Tuesday, April 29, 2008
1 March 2008 the day I was retired from the Marine Corps after 25 years. I spent my first 8 years on active duty and the last 17 as a reservist. I have come a long way since I first set foot on Parris Island back in Jan of 1983. I still remember asking myself "What have I done" as a Sgt jumped on the bus I was on and proceeded to scream obscenities at us and to get off his @#$$% bus, Hell I did not know he owned the bus!
In the end, I could not have made a better choice. What the USMC has done for me is immeasurable. I came from a family where I was the first high school graduate and lived a not so privileged life growing up. The free lunch tokens at school and gifts from charities at Christmas time were a constant reminder of my families financial status. After high school I went to work at a factory driving a fork lift for 10+ hours a day. After 7 months I began to question, there has to be more to life than this and looked for a way out. With no money and not great high school grades, college seemed a long shot, so the military looked good. I had uncles who had served in the Army in WWII and Vietnam, as well as my grandfather who was in the Navy during WWII. For me I always wanted to be around planes but the Air Force was not for me. As a young man I found a great way to release my frustrations with life was fighting and I sooner or later found myself in a boxing ring. I did pretty well and went on to win 3 state titles and become a golden glove winner and even had an offer to go pro, so for me the Marines seemed like the place to be. What I have found over the last 25 years is the Marine Corps provided more than a challenge for me, it provided discipline, leadership and taught me how to be a man.
The people who guided me as a young Marine were all Vietnam vets who had seen many things prior to me. The leadership and real world knowledge they passed to me began to build a foundation for things to come. I went on to get a B.S. Degree and eventually followed that up with an M.S. Degree, both completed in night school only with the discipline and tenacity I learned from the Corps. I also grew up in the Corps as a young man of 19 when I joined to 27 years old when I left active duty, the change looking back was dramatic. I left as a Sergeant who had a lot of responsibility working in a Marine Air Wing, something years before I never would have imagined. I got married, started a family and embarked on a new career in the Federal Government as a civil servant. Through out this time I had my base of the Marine Corps as I could not leave it totally and joined the reserves.
So as I walked into the National Museum of the Marine Corps in Quantico VA for my official retirement ceremony I admit I did get choked up....it was over, something that had been a part of me for more than half my life was now ending. This was a very strange and emotional feeling and then to see old friends and family who had come to join me on this day from Japan, California, Florida, Wisconsin and Marines from my current unit made it all that much more special and rewarding. Old friends from Japan and my first active duty posting to my friend and can mate in Fallujah Capt Licari, brought it full circle. Some very kind words were spoken, a flag from my Maryland Congressman, a certificate from the President and Commandant of the Marine Corps and a Medal for my work in Iraq filled the official ceremony. A perfect way to end a great career in a museum filled with some of my own memories made me think about the privilege to serve this great nation we have and the opportunities I have had. The privilege and honor to lead Marines, and grow from a young private to now an old grizzled Chief Warrant Officer 4 made me smile and give thanks for my good luck.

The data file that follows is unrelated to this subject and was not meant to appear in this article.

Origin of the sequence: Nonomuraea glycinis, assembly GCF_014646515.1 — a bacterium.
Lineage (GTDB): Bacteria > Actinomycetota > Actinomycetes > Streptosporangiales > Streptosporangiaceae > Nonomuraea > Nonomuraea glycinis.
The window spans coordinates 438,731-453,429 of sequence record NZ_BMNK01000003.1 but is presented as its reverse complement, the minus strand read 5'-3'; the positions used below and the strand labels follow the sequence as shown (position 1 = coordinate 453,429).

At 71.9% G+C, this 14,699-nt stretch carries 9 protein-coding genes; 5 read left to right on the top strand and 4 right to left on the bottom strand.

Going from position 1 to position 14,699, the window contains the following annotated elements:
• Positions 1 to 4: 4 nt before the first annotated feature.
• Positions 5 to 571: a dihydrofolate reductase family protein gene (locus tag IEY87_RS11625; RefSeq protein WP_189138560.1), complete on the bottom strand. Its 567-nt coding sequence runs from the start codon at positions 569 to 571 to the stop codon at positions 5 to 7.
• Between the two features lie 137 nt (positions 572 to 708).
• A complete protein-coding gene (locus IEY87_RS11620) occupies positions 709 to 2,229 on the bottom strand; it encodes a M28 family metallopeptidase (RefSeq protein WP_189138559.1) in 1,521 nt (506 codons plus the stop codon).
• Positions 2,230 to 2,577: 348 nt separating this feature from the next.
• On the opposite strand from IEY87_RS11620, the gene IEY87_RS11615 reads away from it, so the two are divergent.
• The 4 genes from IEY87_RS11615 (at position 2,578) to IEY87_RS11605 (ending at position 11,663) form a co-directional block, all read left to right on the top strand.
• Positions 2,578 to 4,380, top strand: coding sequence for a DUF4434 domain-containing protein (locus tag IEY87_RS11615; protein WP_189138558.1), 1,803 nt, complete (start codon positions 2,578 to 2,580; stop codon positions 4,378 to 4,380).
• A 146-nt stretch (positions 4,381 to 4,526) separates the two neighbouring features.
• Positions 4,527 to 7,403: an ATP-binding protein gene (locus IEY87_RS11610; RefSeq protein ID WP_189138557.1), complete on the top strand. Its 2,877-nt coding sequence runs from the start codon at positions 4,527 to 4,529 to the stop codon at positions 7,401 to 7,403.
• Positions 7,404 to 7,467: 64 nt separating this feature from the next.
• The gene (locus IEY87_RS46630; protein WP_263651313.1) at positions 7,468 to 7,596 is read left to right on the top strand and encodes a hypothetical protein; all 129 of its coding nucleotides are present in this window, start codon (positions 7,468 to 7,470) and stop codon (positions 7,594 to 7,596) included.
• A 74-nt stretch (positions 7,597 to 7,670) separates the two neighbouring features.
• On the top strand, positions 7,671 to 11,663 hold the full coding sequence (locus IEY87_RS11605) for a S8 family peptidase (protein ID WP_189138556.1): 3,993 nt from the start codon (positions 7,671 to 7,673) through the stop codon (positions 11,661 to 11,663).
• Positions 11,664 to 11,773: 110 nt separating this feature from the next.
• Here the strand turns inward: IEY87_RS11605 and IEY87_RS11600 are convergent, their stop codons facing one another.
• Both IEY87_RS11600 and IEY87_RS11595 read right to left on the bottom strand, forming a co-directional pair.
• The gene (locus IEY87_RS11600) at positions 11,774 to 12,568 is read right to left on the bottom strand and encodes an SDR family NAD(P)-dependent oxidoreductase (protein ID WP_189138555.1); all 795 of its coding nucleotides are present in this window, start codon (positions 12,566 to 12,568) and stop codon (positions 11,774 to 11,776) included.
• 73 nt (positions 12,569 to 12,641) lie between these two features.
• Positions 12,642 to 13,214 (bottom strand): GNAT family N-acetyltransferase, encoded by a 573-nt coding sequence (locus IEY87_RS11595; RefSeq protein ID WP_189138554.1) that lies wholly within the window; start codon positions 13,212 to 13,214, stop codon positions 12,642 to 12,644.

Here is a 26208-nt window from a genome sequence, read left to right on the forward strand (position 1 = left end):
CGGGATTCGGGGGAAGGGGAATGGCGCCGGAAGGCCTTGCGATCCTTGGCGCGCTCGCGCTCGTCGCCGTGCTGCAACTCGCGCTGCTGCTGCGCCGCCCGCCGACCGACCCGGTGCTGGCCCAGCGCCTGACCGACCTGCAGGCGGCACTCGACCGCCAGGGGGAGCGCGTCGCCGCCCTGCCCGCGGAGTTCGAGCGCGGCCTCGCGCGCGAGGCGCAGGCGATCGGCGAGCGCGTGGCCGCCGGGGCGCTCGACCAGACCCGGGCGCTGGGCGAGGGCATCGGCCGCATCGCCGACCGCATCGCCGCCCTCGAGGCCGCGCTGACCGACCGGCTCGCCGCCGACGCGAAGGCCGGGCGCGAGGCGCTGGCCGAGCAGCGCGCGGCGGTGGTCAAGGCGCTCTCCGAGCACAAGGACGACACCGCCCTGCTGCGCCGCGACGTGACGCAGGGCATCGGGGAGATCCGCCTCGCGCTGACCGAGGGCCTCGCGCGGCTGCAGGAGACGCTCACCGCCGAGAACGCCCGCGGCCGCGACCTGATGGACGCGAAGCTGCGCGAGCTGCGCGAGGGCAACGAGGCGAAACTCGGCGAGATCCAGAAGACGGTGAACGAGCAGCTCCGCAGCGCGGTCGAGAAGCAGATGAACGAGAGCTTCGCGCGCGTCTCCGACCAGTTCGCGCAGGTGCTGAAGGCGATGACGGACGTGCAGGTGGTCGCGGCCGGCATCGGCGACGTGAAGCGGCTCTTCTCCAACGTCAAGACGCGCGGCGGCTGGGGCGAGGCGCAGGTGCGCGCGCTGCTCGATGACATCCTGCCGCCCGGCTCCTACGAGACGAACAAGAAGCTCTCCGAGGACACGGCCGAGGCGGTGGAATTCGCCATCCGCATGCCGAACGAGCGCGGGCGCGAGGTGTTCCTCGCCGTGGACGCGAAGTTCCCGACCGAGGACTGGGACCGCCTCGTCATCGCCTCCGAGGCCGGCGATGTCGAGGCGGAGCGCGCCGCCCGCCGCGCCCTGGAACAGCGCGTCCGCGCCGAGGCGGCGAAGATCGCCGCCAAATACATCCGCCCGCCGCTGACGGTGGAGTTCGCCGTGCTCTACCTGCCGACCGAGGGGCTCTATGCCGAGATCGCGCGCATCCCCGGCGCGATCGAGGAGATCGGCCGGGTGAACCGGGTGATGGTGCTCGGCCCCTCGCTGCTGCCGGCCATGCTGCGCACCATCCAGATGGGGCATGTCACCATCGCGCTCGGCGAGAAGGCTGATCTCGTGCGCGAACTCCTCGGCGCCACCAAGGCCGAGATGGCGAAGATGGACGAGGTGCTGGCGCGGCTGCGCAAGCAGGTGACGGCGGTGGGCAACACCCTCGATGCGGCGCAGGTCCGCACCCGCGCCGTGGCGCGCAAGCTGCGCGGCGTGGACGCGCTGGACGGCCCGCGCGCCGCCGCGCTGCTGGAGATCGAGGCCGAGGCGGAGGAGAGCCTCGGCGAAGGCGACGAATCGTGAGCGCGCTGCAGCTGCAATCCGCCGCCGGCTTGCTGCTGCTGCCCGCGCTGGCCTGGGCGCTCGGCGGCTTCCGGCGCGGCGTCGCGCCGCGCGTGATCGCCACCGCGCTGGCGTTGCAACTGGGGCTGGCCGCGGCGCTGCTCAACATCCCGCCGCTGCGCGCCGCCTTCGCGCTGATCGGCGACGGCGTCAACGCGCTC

This is now the end of this blog as it has gone full circle from when I started it over a year ago to chronicle my journey to Iraq and my personal observations of war from the front. To my return back and leading up to my retirement. So for anyone who cares let me close a couple of loose ends in this blog.
Those who read about Pearl the IED dog I met and who spent some time with me and Capt Licari in Fallujah will be happy to know she is back in the states. She has no permanent damage from her tour of duty and was adopted by her handler in Iraq and is now living the comfortable life of a family pet.
Capt Licari is back from Iraq as well and now working on Capitol hill as a military advisor to a U.S. Congressman, a long way from our can in Fallujah a year ago. He will also become a father in the near future as his wife is due any day now and has been selected for promotion to Major.
Col Visconage is also back from his tour in Baghdad. I ran into him in Quantico preparing for my retirement while he was checking out. He is now back in Texas and his civilian job.
For me, I now join the list of retired Marines and look forward to the days of telling my stories to my daughters children someday when they ask "You were a Marine?" I can smile and say yes I was and in my heart and mind I will always be.